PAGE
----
Image of Marjane Satrapi “Embroideries” Marji, the child narrator of Marjane Satrapi’s powerful cartoon novel, Persepolis, is now a young woman in her early . From the best–selling author of Persepolis comes this gloriously entertaining and enlightening look into the sex lives of Iranian women. A review, and links to other information about and reviews of Embroideries by Marjane Satrapi.
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When you finish you’ll want to flip to the beginning and start again! Full of surprises, this introduction to the private lives of some fascinating women, whose life stories and lovers will strike us as at once deeply familiar and profoundly different from our own, is sure to bring smiles of recognition to the faces of women everywhere—and to teach us all a thing or two.
There, her mother, aunt and their group of friends tell stories about their lives as women, and, more specifically, the men they’ve lived with and through. Satrapi makes her points, but there’s little beyond that — and certainly no discussion of the issues involved.
Embroideries (Pantheon Graphic Library): Marjane Satrapi: : Books
A much more chatty account than Persepolis but one full of warmth, humour and a group of fascinating women sharing their wisdom. During this time, Satrapi went to numerous illegal parties hosted by her friends, where she met a man named Reza, a veteran of the Iran-Iraq War.
There’s nothing extremely special about that. Lists with This Book. Now let me tell you about something that happened to a friend of mine Tomo Sesepuh Jaduler Dan yang diomongin bukan soal ranjang I picked up this book after reading Persepolis, which I felt examined a lot of issues in a surprisingly deep way. Amazon Inspire Digital Educational Resources. Please try again later.
Observing a young Satrapi in the company of her mother, grand mother, aunts and other female friends sitting around their tea — while the male members are enjoying a nap after a family dinner — and gossiping, is an experience like the observer is right among them sipping tea — at times even feeling like a voyeur – and listening to their confidential lives, their anxieties, their own personal struggle against social and personal oppression and their intimate feelings of guilt and pleasure.
But to me, there’s not a lot of power in that. The work is rather inconsequential so far as plot and character are concerned. Here are a few of my favorite talks between Marjane’s tough-talking grandmother, stoic mother, glamorous and eccentric aunt and their friends and neighbors: Looking for beautiful books?
One of the more amusing stories is told by a woman who, after noticing that her middle aged husband was being distracted from her middle age self by twenty-something women, had plastic surgery that took fat from her behind and used it to perk up her breasts. For example, when one of the women bursts into tears, the women are eager to hear her story perhaps to console her but also to know what the gossip is.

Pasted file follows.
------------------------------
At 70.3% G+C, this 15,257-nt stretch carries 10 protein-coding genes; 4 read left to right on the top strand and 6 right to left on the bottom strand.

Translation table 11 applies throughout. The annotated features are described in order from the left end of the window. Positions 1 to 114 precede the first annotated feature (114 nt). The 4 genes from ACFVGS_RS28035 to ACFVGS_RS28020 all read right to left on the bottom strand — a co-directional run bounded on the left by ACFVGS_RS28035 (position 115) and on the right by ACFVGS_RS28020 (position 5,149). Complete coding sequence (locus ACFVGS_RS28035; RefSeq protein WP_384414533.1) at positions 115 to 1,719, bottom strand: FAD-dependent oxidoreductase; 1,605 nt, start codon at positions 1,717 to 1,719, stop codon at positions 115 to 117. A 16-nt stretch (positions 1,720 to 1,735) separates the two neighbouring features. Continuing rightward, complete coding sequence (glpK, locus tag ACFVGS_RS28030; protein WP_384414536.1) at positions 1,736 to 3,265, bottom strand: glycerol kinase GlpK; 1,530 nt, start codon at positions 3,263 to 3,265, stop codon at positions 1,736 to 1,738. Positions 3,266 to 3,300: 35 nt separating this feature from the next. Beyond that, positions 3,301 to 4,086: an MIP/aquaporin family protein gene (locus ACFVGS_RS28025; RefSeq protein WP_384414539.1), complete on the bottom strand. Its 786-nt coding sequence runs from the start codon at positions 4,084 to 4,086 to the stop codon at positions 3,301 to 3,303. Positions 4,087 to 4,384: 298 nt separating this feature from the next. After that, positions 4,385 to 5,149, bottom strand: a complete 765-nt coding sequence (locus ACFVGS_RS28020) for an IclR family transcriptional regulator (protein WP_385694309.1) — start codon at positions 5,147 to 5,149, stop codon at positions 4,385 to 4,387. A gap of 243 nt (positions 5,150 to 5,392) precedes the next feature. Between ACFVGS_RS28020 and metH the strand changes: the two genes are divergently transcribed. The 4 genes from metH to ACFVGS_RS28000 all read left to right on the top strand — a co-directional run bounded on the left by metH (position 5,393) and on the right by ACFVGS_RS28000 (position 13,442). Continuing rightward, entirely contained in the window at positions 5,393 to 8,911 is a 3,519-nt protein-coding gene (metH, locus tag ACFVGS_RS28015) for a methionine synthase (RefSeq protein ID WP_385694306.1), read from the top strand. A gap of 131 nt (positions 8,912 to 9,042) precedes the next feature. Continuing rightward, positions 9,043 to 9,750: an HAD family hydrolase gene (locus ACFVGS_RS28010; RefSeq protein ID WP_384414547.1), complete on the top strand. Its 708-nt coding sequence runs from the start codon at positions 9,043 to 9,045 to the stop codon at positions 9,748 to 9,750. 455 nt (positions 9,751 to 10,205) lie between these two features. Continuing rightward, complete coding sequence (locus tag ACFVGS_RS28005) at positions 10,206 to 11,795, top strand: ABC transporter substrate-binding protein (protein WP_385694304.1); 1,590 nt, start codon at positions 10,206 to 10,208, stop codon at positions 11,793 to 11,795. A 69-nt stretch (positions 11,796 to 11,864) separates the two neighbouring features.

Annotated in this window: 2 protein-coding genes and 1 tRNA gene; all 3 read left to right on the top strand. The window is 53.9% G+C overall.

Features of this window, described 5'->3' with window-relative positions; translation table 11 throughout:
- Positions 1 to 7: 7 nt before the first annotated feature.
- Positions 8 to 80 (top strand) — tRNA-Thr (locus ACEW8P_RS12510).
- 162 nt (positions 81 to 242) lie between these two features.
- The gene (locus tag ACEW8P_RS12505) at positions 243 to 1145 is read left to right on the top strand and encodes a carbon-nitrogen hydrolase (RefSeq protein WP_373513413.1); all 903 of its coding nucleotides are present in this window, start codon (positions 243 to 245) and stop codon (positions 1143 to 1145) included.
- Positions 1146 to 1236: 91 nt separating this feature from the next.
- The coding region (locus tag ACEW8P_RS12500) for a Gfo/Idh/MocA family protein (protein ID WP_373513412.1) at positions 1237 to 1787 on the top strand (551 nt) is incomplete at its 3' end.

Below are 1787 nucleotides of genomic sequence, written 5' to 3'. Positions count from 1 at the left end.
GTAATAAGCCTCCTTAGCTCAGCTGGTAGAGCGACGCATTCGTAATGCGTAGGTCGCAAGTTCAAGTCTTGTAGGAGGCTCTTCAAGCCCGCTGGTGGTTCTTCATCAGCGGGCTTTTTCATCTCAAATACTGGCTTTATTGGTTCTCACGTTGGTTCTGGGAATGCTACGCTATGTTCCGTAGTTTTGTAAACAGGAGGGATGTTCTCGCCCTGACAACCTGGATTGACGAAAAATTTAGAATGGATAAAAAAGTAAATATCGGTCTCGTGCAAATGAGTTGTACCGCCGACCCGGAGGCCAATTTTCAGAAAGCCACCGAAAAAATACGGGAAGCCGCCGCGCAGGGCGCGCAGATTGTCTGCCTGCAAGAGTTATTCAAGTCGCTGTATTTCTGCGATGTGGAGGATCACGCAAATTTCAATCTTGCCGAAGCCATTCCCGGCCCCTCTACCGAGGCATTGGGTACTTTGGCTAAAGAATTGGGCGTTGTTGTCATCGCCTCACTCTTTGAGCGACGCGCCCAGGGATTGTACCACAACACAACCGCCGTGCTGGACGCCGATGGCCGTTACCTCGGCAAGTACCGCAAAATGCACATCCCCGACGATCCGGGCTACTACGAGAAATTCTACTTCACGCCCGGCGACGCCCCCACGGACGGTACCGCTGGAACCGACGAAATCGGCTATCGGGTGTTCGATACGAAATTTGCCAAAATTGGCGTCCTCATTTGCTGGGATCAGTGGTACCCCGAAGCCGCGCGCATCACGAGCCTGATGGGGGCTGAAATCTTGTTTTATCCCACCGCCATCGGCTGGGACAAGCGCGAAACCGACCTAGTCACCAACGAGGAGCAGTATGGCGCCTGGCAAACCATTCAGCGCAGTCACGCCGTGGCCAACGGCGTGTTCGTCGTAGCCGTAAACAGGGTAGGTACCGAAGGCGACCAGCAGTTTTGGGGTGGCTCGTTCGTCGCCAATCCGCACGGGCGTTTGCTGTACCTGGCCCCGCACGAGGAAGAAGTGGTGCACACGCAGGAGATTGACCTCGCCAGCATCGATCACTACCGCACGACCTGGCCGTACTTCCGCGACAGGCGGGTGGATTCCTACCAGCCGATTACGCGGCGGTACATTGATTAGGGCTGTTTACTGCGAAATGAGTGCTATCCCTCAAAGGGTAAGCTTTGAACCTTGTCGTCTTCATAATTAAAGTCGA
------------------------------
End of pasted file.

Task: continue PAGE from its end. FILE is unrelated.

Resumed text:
The stories that are related strapi both disturbing and funny, a variety of mishaps of varying degrees of tragedy embroideriws comedy usually a mix of the two. Dimulai dengan cerita nenek Marji yang menceritakan tentang Nahid, temannya yang ketakutan setengah mati karena kehilangan keperawanan sebelum menikah, sedangkan 3 minggu lagi ia akan menikah, dan nenek Marji yang cerdas memberikan ide untuk mengelabui calon suami Nahid.
This may partly be down to the fact that though Satrapi has herself written several books for children Persepolis is technically and therefore thrillingly for rmbroideries. Sex and secrets are the best topics for any conversation between friends. This section also contains the best line in the book.
Leggere “Taglia e cuci” trasporta il lettore normalmente escluso in quanto maschio e soprattutto la lettrice in un consesso in cui si parla e si sparla liberamente, si ride embrideries si beve. Who would not like to be a part of it or even get a glimpse of customs in Iran. I was enamored by her stories and the way her drawings helped illustrate the feelings she had about herself and those around her.
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View all 11 comments. Characters are hard to distinguish from each other, and Satrapi’s depictions of gestures and expressions are severely limited, hampering any attempt at emotional resonance.
After admiring her new fidelity-inducing shape, the women ask how this auntie got the killer bod, she tells them she got her fat moved around. Which tells us something about the current state of revolutionary politics in Iran.
Marjane’s grandmother advises taking a razorblade into the marriage bed. Are the anecdotes authentic and representative of most women’s views?
Reading this book was embgoideries getting a tiny but intimate glimpse into the lives of Iranian women and realizing that they are just like American women in many ways. It is an amazing book, as expected.
From the best—selling author of Persepolis comes this gloriously entertaining and enlightening look into the sex lives of Iranian women. Like many women, they talk about plastic surgery – nothing unusual there.
After the laughter has died down, one woman remarks that at least Nahid had “touched a testicle” once in her life: